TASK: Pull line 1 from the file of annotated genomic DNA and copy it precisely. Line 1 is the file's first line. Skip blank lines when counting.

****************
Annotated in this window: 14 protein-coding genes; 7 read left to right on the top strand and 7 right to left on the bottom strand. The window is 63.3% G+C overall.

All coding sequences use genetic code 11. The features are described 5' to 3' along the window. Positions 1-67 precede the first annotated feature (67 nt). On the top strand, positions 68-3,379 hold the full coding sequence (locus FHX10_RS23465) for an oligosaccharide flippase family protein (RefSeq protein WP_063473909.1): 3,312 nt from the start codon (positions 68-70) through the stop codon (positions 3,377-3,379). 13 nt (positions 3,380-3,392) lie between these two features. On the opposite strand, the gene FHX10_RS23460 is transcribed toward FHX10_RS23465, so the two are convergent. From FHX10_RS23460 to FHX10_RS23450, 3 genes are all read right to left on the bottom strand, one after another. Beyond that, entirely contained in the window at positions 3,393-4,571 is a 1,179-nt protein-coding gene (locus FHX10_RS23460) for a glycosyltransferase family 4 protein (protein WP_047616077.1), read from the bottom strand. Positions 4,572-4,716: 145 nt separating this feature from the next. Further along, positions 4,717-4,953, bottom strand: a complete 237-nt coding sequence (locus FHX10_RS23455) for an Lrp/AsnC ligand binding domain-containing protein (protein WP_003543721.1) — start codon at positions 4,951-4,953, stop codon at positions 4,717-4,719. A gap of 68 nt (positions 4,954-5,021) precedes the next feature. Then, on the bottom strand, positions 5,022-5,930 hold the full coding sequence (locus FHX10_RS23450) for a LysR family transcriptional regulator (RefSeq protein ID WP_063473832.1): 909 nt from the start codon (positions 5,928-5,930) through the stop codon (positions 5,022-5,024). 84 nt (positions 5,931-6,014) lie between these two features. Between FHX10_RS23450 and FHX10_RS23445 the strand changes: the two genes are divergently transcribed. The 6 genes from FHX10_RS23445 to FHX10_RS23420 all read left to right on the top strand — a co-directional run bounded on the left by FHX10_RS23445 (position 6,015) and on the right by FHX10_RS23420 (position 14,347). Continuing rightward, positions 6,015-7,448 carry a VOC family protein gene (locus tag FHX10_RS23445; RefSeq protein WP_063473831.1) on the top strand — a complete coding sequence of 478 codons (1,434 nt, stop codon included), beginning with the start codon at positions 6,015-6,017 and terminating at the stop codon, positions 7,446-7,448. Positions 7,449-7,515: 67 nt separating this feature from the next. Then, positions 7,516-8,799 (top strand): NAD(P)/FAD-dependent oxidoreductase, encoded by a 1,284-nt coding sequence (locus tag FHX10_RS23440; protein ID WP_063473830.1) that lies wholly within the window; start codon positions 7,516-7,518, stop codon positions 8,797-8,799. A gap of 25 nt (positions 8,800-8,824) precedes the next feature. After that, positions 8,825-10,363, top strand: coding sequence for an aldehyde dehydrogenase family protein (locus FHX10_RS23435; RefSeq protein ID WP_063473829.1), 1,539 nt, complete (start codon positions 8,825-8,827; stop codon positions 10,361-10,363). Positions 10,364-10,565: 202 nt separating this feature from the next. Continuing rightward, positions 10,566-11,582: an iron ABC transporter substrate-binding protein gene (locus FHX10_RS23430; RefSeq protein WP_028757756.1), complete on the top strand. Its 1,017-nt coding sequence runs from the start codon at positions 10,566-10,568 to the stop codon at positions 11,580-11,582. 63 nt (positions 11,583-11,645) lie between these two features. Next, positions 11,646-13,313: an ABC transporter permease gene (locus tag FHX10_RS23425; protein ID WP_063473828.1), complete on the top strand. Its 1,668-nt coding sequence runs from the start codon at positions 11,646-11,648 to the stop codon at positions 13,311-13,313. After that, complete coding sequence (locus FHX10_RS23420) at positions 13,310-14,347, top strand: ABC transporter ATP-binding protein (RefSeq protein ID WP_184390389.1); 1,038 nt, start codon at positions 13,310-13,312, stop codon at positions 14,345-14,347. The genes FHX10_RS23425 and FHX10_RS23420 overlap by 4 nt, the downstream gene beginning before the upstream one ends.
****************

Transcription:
Annotated in this window: 14 protein-coding genes; 7 read left to right on the top strand and 7 right to left on the bottom strand. The window is 63.3% G+C overall.